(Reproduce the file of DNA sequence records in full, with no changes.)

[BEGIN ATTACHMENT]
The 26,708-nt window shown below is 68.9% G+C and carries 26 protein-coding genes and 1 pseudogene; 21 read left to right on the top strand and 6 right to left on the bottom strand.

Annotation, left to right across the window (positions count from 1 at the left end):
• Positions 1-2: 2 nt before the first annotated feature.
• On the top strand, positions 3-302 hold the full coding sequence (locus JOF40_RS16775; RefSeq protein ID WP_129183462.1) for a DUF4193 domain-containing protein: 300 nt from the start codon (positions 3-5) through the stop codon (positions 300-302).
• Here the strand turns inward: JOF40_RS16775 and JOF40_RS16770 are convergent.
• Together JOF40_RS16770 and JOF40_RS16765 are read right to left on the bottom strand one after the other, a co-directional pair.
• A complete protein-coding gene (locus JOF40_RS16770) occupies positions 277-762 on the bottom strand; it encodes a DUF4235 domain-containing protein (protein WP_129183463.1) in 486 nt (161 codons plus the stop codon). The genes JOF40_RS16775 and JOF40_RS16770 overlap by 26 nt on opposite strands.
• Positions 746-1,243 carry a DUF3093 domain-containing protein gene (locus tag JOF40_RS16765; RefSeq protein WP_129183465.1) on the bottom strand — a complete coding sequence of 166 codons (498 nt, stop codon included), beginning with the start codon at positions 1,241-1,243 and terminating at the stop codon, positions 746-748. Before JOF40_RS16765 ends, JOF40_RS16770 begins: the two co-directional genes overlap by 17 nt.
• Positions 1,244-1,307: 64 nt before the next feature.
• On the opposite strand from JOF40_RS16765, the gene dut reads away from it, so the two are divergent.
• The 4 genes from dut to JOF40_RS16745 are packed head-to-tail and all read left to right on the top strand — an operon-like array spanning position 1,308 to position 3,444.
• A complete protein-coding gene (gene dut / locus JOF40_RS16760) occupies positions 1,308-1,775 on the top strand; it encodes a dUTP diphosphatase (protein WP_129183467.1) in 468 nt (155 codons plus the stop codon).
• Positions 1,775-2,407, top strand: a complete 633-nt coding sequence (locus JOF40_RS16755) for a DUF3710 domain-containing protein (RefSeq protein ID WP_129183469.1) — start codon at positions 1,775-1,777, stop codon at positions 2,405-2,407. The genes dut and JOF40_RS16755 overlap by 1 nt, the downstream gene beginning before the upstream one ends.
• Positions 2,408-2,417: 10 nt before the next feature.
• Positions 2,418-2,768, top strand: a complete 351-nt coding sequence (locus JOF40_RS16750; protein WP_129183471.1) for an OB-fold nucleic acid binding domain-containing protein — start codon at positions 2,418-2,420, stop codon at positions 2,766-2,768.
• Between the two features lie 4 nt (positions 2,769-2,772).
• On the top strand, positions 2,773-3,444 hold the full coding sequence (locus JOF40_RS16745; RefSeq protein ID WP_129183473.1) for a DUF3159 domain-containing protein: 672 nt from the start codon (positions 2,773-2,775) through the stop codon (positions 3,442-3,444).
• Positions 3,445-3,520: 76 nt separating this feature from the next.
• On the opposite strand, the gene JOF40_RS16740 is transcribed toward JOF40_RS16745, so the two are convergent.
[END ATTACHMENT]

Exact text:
The 26,708-nt window shown below is 68.9% G+C and carries 26 protein-coding genes and 1 pseudogene; 21 read left to right on the top strand and 6 right to left on the bottom strand.

Annotation, left to right across the window (positions count from 1 at the left end):
• Positions 1-2: 2 nt before the first annotated feature.
• On the top strand, positions 3-302 hold the full coding sequence (locus JOF40_RS16775; RefSeq protein ID WP_129183462.1) for a DUF4193 domain-containing protein: 300 nt from the start codon (positions 3-5) through the stop codon (positions 300-302).
• Here the strand turns inward: JOF40_RS16775 and JOF40_RS16770 are convergent.
• Together JOF40_RS16770 and JOF40_RS16765 are read right to left on the bottom strand one after the other, a co-directional pair.
• A complete protein-coding gene (locus JOF40_RS16770) occupies positions 277-762 on the bottom strand; it encodes a DUF4235 domain-containing protein (protein WP_129183463.1) in 486 nt (161 codons plus the stop codon). The genes JOF40_RS16775 and JOF40_RS16770 overlap by 26 nt on opposite strands.
• Positions 746-1,243 carry a DUF3093 domain-containing protein gene (locus tag JOF40_RS16765; RefSeq protein WP_129183465.1) on the bottom strand — a complete coding sequence of 166 codons (498 nt, stop codon included), beginning with the start codon at positions 1,241-1,243 and terminating at the stop codon, positions 746-748. Before JOF40_RS16765 ends, JOF40_RS16770 begins: the two co-directional genes overlap by 17 nt.
• Positions 1,244-1,307: 64 nt before the next feature.
• On the opposite strand from JOF40_RS16765, the gene dut reads away from it, so the two are divergent.
• The 4 genes from dut to JOF40_RS16745 are packed head-to-tail and all read left to right on the top strand — an operon-like array spanning position 1,308 to position 3,444.
• A complete protein-coding gene (gene dut / locus JOF40_RS16760) occupies positions 1,308-1,775 on the top strand; it encodes a dUTP diphosphatase (protein WP_129183467.1) in 468 nt (155 codons plus the stop codon).
• Positions 1,775-2,407, top strand: a complete 633-nt coding sequence (locus JOF40_RS16755) for a DUF3710 domain-containing protein (RefSeq protein ID WP_129183469.1) — start codon at positions 1,775-1,777, stop codon at positions 2,405-2,407. The genes dut and JOF40_RS16755 overlap by 1 nt, the downstream gene beginning before the upstream one ends.
• Positions 2,408-2,417: 10 nt before the next feature.
• Positions 2,418-2,768, top strand: a complete 351-nt coding sequence (locus JOF40_RS16750; protein WP_129183471.1) for an OB-fold nucleic acid binding domain-containing protein — start codon at positions 2,418-2,420, stop codon at positions 2,766-2,768.
• Between the two features lie 4 nt (positions 2,769-2,772).
• On the top strand, positions 2,773-3,444 hold the full coding sequence (locus JOF40_RS16745; RefSeq protein ID WP_129183473.1) for a DUF3159 domain-containing protein: 672 nt from the start codon (positions 2,773-2,775) through the stop codon (positions 3,442-3,444).
• Positions 3,445-3,520: 76 nt separating this feature from the next.
• On the opposite strand, the gene JOF40_RS16740 is transcribed toward JOF40_RS16745, so the two are convergent.